As prime destination for food lovers, sometimes it’s easy to forget that eating in Paris doesn’t just involve endless delicious meals out and the occasional browse of a market stall or favourite gourmet food store to stock up on French products with pretty labels. In fact, home cooking is alive and well here (unless you believe all the rumours about everyone relying on frozen food brand Picard Surgélé) – you can take a class or a tour, or make like Rachel Khoo and open a restaurant in your own kitchen.A useful resource for cooks, then, and a fine one, is the Librairie Gourmande on the picturesque Rue Montmartre. Amateurs and pros will revel in the two floors of titles (in French, English and more), plus a healthy range of posters, cards, aprons, toques and other cooking-themed gifts and paraphernalia. Here, you can pick up the latest tome by a famous chef (‘Save with Jamie’, perhaps, or René Redzepi’s ‘A Work in Progress’), or lose yourself browsing the astonishing range of vintage and modern titles on all aspects of food, cooking and wine. From Elizabeth David to Nigella Lawson via Julia Child and Fergus Henderson, and from food-themed comic books a world atlas of wine, there’s no doubting the passion and knowledge of these booksellers. A pleasure.

  1. 92-96, Rue Montmartre, 2e
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Librairie de la Mode

Fashion-savvy shoppers will delight in the shelves at Librairie de la Mode, which hold an extraordinary range of fashion and lifestyle books and magazines from around the world – if you’re stuck for *Wallpaper, Monocle or Vogue or want to know what’s hot in Singapore or Milan this season, this is your salvation.  But the German outfit go much further than mere magazines – here you’ll also find seasonal trends analysis reports, fashion forecasting, graphics and digital titles, huge and beautiful textile sample books and pantone colour charts. The essential address for all the fashion lovers, writers, bloggers and buyers who flock to Paris...

  1. 52 rue de la Croix des Petits Champs, 1e
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Librairie Le Rideau Rouge

A little out of the way for some expat book lovers used to hanging around the Left Bank, Librarie Le Rideau Rouge well rewards the trek out to the 18th arrondissement. Opened in 2012, the chic white-painted space is set over two floors, with a gallery and event space in the basement. The commendable raison d’être is to promote literature from around the world and in translation – so as well bestsellers and a delightful children’s section, you’ll find the titles organised by country rather than by author or genre. There’s a limited selection of original English-language titles (also German, Spanish and Italian)...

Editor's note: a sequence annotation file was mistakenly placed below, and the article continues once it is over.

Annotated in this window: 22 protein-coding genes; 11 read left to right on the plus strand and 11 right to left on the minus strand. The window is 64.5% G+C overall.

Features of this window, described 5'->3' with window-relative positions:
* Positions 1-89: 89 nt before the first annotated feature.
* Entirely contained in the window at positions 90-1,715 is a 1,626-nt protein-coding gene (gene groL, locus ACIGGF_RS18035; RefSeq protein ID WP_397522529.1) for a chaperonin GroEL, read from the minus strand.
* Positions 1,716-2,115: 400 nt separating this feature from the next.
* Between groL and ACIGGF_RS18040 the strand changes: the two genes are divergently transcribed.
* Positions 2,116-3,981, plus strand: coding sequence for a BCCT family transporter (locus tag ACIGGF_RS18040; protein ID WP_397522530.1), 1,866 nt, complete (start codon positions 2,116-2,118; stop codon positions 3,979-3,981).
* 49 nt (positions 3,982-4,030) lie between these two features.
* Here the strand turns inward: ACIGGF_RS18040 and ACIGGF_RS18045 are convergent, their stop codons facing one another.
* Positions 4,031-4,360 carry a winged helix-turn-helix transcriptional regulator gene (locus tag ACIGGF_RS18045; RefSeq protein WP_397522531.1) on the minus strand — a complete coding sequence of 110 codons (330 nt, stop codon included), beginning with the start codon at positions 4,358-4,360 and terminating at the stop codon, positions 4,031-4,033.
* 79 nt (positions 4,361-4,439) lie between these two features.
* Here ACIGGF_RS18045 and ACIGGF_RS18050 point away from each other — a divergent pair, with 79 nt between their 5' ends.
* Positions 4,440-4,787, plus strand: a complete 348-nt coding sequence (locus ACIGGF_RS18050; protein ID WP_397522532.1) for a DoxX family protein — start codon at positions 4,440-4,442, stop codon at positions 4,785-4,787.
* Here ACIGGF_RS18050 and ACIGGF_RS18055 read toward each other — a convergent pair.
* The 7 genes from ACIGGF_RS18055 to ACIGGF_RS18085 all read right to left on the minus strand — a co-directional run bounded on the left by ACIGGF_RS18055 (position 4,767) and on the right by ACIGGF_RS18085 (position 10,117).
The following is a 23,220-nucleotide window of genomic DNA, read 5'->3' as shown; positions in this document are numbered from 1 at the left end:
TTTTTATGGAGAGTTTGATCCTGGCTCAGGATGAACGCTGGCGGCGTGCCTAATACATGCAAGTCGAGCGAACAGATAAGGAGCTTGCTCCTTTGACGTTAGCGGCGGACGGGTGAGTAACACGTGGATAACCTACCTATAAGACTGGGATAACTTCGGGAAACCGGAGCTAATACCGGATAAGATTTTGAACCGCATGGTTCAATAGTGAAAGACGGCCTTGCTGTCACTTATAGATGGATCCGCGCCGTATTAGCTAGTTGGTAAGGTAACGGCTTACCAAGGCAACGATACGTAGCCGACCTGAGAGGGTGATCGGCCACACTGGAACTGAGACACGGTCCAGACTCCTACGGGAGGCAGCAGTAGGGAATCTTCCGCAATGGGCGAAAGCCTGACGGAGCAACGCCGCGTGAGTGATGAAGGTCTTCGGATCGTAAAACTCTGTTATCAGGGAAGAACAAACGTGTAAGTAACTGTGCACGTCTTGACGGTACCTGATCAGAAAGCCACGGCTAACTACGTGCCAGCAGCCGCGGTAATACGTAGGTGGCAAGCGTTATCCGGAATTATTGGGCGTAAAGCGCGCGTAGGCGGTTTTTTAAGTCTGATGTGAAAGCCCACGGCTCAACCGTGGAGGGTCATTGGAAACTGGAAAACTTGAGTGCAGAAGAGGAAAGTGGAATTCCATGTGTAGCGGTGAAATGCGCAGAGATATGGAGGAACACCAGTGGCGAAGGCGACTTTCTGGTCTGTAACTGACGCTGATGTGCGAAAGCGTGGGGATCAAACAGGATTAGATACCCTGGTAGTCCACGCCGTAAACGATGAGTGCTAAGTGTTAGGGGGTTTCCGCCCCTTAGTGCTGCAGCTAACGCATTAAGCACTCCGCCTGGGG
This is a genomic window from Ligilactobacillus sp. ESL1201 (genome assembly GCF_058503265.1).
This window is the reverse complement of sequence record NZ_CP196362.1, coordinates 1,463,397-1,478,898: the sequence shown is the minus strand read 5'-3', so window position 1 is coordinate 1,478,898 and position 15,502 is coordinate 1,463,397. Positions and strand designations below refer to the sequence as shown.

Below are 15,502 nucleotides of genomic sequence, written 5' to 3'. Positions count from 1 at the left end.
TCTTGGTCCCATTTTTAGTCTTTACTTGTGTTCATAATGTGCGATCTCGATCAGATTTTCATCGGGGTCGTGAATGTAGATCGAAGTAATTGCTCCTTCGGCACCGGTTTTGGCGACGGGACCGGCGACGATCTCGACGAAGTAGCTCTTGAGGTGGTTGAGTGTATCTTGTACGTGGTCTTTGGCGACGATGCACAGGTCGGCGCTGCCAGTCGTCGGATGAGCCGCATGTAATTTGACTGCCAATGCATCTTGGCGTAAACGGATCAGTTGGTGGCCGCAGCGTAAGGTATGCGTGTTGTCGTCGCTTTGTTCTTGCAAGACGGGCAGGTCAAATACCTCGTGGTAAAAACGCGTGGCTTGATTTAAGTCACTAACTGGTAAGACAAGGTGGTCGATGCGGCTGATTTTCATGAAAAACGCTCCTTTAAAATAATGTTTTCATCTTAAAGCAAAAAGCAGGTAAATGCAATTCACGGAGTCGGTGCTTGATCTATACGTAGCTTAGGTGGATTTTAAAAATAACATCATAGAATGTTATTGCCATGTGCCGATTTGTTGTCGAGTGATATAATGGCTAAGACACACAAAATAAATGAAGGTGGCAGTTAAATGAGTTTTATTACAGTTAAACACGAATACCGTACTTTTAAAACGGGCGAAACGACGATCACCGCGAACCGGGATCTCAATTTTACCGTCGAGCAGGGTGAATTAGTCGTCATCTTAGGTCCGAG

1. 42 rue de Torcy, 18e
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Adored by fans of fashion and contemporary arts magazines, Ofr. bookshop stocks fanzines, arty postcards, boutique publications and fashion accessories. You can find everything from the latest issue of Love to the best street style shots of Facehunter, but Ofr. is also an independent publishing house that creates works in collaboration with a wide range of artists, like the photographer Ami Sioux. Just moments from République, Ofr. regularly holds exhibitions on anything from children’s art to modernist graphics, surfing to Basque dance ­ – nothing scares this ultra-specilaits avant-garde space...

  1. 20 rue Dupetit-Thouars, 3e
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The Oxfam concept was imported into France in 2007 with the opening of its first store in Lille. Since then, two further stores have been opened in Paris, one in rue Daguerre the other in rue St Ambrose. The pretty, apple-green shopfronts set the tone for these decidedly activist stores where people donate their books, CDs and DVDs, old clothes and a host of other pre-loved items. Oxfam then sorts them and puts them back on the shelves for sale with all proceeds going to a number of international NGOs fighting poverty and inequality around the world. Welcoming staff are on hand to guide you through the wide range on offer...

  1. 61 rue Daguerre, 14e
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Au bonheur du jour

  • Free

Whether you’re a collector or a tourist looking for an unusual present, the Au Bonheur du Jour gallery is a treasure trove of erotic art to suit all budgets. The deliciously retro atmosphere is the antithesis of the city’s more modern galleries with their cold, contemporary white spaces (it’s rented from a friend who runs the well-known lesbian bar La Champmeslé just opposite). The Cocteau/Colette vibe is the perfect setting for the collection of male and female nudes that adorn the walls. If you're struggling to choose, we’d recommend the books by the gallery’s owner...

  1. 11 rue Chabanais, 2e
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Les Mots à la Bouche

An institution in the Marais, this bookshop has a large selection of gay fiction, non-fiction, magazines, and English-language books.

  1. 6 rue Sainte-Croix de la Bretonnerie, 4e